STEP 5 – Place candied violets on a wire rack covered with parchment paper and allow to dry for about 24 hours. The blooms should take on a glazed look and be slightly hard or crusty to the touch. Carefully cut off the excess stems and use right away, or store in an airtight container for 1-2 months.
While most of us are familiar with the Korean Dogwood or Cornus kousa as a reliable flowering tree, fewer people realize that the cherry-like drupes are actually edible. The starry white or pink bracts are borne abundantly in late spring, followed by an often heavy crop of red fruits that ripen from late summer into fall. When picked at peak form these are slightly pliable to the touch and have a pleasant mild mango flavour. The better varieties or cultivars include the pink-flowered ‘Satomi’, the variegated ‘Summer
Gold’ and the floriferous Cornus kousa var. chinensis. All feature ascending branches, good disease resistance and attractive reddish-purple autumn foliage. Beyond the very short season of fresh eating, there are many other ways you can enjoy this unusual fruit – they can be pureed and baked into delicious muffins or smoothies, but I think you best bet is to make your own jam, which is very similar to an apple butter in colour and flavour. Start by picking your fruit when fully ripe, meaning it should be slightly pliable to the touch. While some people might just run these through a food processor (after washing and removing the stems), the skin can be a bit bitter at times, so I prefer to scoop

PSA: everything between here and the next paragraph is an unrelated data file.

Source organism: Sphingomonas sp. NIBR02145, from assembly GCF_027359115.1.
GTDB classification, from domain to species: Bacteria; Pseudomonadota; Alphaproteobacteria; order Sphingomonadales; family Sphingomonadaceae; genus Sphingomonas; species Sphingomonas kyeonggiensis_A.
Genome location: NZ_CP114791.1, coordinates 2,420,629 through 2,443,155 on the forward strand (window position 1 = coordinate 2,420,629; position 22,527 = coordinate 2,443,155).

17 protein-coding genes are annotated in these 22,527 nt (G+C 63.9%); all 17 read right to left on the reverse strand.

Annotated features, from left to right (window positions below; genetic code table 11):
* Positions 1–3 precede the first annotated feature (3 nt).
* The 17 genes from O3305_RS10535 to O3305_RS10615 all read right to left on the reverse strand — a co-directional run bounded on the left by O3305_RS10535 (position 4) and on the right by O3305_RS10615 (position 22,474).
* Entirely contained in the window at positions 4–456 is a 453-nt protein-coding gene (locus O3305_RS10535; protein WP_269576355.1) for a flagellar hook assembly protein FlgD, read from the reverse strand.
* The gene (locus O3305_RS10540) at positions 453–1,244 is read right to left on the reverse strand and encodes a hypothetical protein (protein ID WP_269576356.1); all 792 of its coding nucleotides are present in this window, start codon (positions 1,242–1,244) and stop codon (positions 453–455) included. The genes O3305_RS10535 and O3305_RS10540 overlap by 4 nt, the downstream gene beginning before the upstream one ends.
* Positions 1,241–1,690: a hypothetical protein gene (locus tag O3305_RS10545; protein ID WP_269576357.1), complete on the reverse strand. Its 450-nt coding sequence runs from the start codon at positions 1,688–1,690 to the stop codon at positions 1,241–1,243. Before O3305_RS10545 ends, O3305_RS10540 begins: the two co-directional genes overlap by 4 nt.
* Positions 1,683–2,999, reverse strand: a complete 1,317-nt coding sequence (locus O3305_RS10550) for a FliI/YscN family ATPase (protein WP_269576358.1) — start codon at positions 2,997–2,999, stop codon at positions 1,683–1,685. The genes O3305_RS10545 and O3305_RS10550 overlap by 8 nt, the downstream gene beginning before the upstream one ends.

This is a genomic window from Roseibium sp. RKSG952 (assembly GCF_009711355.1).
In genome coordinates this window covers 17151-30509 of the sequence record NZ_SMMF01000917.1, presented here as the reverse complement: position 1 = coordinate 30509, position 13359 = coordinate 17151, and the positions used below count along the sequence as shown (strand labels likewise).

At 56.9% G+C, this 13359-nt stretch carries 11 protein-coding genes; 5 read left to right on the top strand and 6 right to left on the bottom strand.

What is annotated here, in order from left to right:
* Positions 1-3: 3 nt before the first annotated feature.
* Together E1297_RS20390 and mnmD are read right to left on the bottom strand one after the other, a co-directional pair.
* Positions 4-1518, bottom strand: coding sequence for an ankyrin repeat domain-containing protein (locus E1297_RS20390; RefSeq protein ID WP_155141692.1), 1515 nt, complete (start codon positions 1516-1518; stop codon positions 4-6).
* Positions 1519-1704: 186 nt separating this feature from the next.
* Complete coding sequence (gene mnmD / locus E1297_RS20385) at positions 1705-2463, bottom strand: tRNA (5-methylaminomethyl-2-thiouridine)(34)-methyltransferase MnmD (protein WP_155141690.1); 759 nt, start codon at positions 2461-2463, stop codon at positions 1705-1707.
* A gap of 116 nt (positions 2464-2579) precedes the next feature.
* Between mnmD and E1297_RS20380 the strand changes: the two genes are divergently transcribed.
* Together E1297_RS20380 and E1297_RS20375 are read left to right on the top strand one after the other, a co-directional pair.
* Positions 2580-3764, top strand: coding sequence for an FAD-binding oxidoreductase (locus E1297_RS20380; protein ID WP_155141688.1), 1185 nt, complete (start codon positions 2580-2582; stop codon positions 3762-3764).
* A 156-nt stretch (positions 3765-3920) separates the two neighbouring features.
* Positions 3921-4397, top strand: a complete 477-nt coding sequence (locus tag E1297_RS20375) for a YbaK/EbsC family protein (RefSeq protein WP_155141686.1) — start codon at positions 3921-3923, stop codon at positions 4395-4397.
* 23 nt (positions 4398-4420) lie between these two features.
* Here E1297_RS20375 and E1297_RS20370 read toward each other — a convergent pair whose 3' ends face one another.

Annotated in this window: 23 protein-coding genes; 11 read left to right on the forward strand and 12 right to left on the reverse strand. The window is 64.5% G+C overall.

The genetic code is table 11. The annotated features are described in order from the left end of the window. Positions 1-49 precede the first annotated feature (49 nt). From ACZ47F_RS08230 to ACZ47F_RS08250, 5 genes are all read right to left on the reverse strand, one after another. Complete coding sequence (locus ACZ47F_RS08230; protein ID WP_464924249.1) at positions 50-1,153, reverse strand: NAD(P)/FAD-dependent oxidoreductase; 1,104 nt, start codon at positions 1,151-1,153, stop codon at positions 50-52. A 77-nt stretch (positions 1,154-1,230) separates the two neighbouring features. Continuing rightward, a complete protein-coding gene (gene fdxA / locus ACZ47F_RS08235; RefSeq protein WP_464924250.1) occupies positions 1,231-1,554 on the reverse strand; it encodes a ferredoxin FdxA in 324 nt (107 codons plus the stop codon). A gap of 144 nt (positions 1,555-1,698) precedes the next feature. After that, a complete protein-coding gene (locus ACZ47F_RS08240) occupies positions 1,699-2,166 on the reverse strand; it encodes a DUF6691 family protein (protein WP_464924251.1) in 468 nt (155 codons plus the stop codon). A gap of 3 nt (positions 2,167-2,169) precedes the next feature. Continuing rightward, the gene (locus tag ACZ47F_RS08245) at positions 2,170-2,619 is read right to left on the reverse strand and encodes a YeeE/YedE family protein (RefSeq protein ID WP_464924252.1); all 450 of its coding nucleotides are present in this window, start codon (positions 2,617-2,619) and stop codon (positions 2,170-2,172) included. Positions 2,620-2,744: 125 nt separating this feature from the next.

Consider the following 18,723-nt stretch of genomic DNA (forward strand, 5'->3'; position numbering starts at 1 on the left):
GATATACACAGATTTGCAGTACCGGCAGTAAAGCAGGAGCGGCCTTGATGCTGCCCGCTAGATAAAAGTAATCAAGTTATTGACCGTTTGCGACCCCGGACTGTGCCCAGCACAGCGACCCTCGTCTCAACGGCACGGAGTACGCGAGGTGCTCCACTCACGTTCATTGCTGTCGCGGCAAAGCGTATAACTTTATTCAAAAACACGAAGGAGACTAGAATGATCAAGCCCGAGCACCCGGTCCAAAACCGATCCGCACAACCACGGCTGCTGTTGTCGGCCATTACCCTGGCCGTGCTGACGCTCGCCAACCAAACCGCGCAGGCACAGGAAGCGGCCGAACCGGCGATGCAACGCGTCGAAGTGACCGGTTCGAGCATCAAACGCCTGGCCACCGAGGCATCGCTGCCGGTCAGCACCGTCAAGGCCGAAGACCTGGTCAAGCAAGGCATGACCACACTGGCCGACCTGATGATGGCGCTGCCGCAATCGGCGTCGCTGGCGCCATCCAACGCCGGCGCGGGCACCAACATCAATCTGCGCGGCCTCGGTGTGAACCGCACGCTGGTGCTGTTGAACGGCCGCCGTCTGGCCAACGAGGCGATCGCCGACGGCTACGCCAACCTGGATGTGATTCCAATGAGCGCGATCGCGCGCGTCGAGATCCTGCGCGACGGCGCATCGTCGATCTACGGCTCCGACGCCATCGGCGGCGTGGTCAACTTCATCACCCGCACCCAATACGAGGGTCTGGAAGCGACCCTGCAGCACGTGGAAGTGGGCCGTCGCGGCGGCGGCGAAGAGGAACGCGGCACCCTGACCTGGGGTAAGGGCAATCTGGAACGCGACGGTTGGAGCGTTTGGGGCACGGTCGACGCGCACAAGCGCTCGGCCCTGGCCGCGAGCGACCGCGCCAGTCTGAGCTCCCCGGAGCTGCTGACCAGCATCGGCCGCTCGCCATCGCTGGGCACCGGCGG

them out by hand using a spoon – which is very time consuming. You need about 4 cups of dogwood berry pulp, to which you add one and a half cups of water – this base is brought to a boil in a stainless steel pot and is strained through cheesecloth once it has cooled. You then add your spices to this base, these include a 1/2 teaspoon of cinnamon, 1/4 teaspoon of nutmeg and 1/8 teaspoon of ground cloves – which is why this jam tastes so similar to apple butter. You will want to put in 5 cups of sugar and bring this mixture to a boil, after which you add one package of pectin powder and allow a rolling boil for one minute – when it cools slightly you are ready to ladle your dogwood butter into sterilized canning jars for future use. This preserve tastes great when spooned generously on hot buttered toast and enjoyed in the moment. For more great tips on unusual edibles look for my new book Extraordinary Ornamental Edibles – 100 Perennials, Trees, Shrubs and Vines for Canadian Gardens’ by Douglas & McIntyre – coming out in early spring 2018.